Working class/communist demands

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jef costello
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Jul 6 2007 08:50

Yes John. I was pointing out that the national bourgeoisie has very little to gain from buying new missiles and it would probably serve its interests better to invest it in another way. Which I think is what I already said.

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Lazy Riser
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Jul 6 2007 09:23
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I was pointing out that the national bourgeoisie has very little to gain from buying new missiles

Very little apart from social status and second homes.

Dust
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Jul 6 2007 14:08
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Maybe I'm misinterpreting this, but lines like "used to benefit all of the people in Ireland" seem to be nationalist. The demands laid out here aren't class demands at all.

It should be pointed out that these aren't our demands, rather the section you are quoting from is our minimum points of agreement for constructing a campagin with other groups and is part of our "short term perspectives". If the campagin grows some of the groups involved may not have the same class analysis as ourselves and as we hope this will develop into a large campagin i'd consider pretty pointless to make a correct class analysis a prequesite for getting involved. It was also deliberately phrased in such a way to avoid the "people of Ireland" and use the "people in Ireland" to try and escape such natioanlist phraseology.

Our actual position is the motion below which, as a part of it, clearly states "We do not see the simple call for nationalisation as a solution to this problem. State ownership does not equal workers’ ownership. We know that even if the revenues from these resources were still in state ownership, spending them on provision of public services such as education and health would not be a priority for the government."

There is already a thread on this by the way so it might be better to continue this there rather than derailing this one.

Dust
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Jul 6 2007 14:58
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And People in Ireland is just as nationalist, it's just a more open civic nationalism.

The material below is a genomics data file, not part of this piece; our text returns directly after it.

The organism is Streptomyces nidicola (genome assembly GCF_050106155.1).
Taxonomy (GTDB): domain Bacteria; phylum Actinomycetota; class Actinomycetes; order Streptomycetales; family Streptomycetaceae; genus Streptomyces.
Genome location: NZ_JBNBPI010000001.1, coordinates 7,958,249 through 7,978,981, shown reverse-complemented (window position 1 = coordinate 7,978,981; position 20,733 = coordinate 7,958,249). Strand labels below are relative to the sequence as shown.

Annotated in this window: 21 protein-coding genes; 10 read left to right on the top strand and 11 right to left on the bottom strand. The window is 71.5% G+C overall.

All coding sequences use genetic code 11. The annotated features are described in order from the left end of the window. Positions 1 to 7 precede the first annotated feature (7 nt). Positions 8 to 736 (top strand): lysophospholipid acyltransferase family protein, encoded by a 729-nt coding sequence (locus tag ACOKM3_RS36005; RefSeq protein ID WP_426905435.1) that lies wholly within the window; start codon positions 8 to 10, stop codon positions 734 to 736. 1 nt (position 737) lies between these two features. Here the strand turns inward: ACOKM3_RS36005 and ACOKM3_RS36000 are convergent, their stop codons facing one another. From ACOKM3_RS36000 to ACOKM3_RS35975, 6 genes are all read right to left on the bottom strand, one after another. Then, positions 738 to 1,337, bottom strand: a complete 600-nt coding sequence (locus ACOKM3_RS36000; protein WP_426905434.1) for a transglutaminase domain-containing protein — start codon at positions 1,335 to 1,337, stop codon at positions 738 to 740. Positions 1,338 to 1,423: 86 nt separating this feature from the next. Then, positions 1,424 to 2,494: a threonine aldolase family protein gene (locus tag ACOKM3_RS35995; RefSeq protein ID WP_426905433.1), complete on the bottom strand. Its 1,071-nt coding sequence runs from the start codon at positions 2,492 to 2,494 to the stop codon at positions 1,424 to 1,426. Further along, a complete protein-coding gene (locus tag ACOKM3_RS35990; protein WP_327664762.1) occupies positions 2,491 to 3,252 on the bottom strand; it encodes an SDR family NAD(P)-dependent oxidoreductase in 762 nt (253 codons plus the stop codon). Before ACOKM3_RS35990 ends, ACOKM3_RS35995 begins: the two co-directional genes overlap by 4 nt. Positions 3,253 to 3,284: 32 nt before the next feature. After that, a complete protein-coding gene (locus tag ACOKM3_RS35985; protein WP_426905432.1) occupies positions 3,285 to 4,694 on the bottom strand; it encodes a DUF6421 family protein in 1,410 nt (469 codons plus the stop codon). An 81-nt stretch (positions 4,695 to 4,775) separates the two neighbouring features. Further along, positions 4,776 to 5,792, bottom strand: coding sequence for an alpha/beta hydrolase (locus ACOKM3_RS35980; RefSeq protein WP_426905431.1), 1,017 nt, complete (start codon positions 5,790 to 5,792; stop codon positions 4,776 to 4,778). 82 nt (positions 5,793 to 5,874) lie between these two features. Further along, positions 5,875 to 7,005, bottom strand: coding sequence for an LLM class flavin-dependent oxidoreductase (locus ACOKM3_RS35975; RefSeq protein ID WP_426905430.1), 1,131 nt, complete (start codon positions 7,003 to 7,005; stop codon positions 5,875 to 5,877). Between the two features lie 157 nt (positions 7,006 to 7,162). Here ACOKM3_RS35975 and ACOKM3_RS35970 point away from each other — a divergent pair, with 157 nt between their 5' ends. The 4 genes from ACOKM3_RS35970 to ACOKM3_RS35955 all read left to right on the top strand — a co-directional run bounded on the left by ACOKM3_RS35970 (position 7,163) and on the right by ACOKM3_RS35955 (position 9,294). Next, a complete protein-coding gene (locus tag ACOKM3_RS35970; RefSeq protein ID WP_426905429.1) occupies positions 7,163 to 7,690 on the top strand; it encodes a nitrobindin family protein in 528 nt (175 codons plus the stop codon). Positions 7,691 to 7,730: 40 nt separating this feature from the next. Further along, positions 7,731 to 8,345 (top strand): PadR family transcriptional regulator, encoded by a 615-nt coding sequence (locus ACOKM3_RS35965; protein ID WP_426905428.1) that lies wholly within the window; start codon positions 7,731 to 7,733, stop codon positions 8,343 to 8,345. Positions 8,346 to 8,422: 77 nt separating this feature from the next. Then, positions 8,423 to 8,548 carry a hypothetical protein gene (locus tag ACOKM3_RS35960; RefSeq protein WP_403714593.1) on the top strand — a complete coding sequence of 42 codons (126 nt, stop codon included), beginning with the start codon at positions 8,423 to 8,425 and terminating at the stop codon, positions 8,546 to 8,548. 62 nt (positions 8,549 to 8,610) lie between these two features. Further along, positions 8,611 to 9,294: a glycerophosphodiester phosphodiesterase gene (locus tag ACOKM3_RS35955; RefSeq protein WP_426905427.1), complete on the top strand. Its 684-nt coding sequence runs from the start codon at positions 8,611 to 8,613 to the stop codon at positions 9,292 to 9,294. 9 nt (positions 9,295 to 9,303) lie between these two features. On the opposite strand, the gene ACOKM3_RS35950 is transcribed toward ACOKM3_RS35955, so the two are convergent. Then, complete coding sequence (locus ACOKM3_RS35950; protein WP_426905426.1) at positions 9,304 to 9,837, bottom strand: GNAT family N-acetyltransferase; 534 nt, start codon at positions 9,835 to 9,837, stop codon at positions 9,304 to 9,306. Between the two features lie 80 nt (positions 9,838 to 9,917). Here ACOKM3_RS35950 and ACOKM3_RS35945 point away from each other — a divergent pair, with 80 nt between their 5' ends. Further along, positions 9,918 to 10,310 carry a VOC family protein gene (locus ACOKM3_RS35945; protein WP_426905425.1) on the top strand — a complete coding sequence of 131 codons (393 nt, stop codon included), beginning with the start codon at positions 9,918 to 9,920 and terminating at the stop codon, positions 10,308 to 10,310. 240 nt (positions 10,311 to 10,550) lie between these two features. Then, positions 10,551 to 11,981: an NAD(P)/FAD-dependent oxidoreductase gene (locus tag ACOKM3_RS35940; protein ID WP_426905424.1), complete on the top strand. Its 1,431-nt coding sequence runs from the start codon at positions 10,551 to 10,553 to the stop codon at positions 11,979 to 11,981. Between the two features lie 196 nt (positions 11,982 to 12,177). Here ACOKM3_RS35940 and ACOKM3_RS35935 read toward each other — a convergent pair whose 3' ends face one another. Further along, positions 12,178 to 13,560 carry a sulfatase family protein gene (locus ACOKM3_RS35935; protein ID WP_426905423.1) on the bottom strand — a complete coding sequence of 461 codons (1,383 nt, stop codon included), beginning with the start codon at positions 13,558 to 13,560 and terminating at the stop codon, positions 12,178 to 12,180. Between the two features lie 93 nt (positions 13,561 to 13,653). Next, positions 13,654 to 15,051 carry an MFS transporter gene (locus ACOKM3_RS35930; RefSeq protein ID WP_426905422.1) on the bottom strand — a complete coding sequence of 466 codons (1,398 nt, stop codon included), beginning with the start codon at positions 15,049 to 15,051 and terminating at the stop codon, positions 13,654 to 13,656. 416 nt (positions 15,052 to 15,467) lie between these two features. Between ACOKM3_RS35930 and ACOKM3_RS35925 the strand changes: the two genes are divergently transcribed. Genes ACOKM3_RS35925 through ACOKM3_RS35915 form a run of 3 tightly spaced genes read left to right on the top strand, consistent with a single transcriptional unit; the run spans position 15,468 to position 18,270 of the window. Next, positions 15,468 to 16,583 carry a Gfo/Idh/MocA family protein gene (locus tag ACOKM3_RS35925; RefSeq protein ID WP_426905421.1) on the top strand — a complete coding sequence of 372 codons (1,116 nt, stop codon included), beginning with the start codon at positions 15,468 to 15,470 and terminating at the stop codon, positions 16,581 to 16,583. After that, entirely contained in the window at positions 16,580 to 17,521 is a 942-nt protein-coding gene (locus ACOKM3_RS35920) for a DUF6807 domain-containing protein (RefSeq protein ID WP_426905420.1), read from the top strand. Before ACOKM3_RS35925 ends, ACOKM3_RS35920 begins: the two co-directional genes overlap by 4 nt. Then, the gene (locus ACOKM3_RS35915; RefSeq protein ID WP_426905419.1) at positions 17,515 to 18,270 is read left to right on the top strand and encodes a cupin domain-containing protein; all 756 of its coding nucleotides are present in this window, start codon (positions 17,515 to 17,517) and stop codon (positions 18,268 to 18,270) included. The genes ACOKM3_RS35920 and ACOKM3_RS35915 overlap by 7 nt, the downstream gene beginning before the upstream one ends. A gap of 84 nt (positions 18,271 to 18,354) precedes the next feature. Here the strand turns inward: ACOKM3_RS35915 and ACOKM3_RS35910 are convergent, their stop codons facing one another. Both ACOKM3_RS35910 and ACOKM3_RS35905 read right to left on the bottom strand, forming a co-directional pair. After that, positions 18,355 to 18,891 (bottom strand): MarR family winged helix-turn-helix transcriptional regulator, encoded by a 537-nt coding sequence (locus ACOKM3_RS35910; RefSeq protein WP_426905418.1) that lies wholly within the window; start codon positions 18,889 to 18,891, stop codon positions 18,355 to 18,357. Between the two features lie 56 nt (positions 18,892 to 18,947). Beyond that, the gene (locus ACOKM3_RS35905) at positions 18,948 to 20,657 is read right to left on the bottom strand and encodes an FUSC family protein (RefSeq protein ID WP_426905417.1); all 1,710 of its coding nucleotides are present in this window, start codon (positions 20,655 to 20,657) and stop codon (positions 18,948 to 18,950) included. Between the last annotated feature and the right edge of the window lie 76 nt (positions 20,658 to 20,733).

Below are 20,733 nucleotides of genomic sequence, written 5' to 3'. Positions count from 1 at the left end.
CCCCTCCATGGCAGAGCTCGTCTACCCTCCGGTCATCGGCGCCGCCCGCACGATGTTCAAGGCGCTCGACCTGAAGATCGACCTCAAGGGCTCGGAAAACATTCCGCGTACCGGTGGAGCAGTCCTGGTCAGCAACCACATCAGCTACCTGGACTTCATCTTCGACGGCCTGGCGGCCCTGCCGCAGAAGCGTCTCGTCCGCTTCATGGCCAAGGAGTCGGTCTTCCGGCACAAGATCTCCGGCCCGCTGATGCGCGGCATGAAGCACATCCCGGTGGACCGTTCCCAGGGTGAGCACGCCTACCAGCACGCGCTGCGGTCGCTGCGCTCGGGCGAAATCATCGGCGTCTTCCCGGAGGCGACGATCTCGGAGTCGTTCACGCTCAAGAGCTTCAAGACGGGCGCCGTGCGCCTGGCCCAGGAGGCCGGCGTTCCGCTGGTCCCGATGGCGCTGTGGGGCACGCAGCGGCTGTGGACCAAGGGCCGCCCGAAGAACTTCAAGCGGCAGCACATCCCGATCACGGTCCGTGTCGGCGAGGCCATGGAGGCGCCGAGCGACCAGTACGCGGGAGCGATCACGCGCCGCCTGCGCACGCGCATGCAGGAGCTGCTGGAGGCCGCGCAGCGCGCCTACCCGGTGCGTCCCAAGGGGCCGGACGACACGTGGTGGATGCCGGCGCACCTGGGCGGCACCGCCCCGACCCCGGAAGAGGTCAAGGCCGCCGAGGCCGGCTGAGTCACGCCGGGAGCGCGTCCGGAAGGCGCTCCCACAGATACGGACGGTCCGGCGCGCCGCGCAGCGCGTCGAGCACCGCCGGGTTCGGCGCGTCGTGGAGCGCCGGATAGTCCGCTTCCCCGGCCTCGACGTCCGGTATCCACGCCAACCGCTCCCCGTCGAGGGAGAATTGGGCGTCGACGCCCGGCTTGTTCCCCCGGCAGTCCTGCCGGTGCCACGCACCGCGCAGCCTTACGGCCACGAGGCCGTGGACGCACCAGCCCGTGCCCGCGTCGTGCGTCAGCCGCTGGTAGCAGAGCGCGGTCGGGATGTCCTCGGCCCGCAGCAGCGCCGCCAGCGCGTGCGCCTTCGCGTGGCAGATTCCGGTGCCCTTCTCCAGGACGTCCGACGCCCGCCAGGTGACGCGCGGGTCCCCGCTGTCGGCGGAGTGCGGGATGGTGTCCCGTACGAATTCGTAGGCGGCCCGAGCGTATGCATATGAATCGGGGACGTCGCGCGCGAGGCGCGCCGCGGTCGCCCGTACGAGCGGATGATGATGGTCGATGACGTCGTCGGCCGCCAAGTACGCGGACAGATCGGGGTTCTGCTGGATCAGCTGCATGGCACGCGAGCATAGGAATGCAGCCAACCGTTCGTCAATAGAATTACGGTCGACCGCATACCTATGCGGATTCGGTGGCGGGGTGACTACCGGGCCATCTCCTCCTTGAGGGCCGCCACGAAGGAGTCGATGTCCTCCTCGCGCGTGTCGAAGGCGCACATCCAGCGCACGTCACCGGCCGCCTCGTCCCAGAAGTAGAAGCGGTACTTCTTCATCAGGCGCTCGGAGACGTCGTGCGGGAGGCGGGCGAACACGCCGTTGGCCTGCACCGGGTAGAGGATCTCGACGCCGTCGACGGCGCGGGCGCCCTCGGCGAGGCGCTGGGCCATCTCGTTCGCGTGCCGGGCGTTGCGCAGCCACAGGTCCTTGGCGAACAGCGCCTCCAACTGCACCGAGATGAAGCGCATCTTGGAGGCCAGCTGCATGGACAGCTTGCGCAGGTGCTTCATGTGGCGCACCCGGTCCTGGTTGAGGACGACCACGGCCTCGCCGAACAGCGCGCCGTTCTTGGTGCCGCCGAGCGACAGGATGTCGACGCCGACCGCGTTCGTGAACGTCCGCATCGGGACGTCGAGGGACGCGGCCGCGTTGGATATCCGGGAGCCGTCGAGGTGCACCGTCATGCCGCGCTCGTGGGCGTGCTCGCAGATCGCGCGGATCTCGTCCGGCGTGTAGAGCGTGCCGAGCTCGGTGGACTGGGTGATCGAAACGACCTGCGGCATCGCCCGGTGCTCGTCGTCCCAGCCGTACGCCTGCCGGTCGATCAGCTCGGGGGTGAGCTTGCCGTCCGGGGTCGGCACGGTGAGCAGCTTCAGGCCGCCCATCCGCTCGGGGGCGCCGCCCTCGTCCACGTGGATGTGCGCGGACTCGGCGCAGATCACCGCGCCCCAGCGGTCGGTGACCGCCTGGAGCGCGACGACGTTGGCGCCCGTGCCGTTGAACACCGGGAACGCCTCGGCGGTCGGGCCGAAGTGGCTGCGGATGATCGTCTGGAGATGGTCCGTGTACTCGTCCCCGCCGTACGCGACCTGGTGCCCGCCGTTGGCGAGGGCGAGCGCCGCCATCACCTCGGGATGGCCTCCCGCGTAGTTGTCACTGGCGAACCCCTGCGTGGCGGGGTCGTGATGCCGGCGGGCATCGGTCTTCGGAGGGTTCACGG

Neh, i think you are actually sorta right there. However, It is an attempt to avoid the "people of ireland" type thing, which i see to be a nebelous concept, and simply says that the resources of Ireland should be used for the benefit of people who live in Ireland. I don't consider it to be a particulary controversial concept execpt in the irrelevent sense that when we have an international anarchist system i don't think individual regions should have full control of their resources to the detriment of others.

As i said before this is far from a "maximum" demand, its simply one of things we would see as a point of agreement in any future campagin.

Quote:
so why push a demand of nationalisation then?

For people who are interested in reading the full motion its at http://www.wsm.ie/story/454 and is point 4.18 in the short term section.

The motion goes on to say "However we recognise that if these resources were in state ownership it would make more possible the type of political campaign which might force the government to spend the moneys in the interests of the working class."

My personal view is that while this is true i think there is more to it than that,

I think that there will be a number of crises concerning natural resources and the implications of them being held in private ownership over the next fifteen to twenty years. As such it is an issue that can be organised around and hopefully, if a mass campagin is built, won. Such a campagin would out of necesity have to involve tens of thousands of people. The experience of such a campagin and if won, the subsequent increase in confidence in the idea of collective action, would provide a basis to build further struggles.

It is impossible to say if such a campagin can be built or won at this very early stage. This is something that we will only learn in the process of working around the issue during the coming years.

yoshomon
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Jul 6 2007 15:05
Dust wrote:
Neh, i think you are actually sorta right there. However, It is an attempt to avoid the "people of ireland" type thing, which i see to be a nebelous concept, and simply says that the resources of Ireland should be used for the benefit of people who live in Ireland. I don't consider it to be a particulary controversial concept execpt in the irrelevent sense that when we have an international anarchist system i don't think individual regions should have full control of their resources to the detriment of others.

So you're arguing that people who live in Ireland have a common interest as Irish? How is that not nationalism? What does this kind of thinking have to do with class struggle?

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Devrim
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Jul 6 2007 15:43
Dust wrote:
It is impossible to say if such a campagin can be built or won at this very early stage. This is something that we will only learn in the process of working around the issue during the coming years.

Other WSM people have said very clearly that it is winable, and is not a transitional demand.

Devrim

Dust
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Jul 6 2007 15:43

Dust

Quote:
It simply says that the resources of Ireland should be used for the benefit of people who live in Ireland. I don't consider it to be a particulary controversial concept execpt in the irrelevent sense that when we have an international anarchist system i don't think individual regions should have full control of their resources to the detriment of others.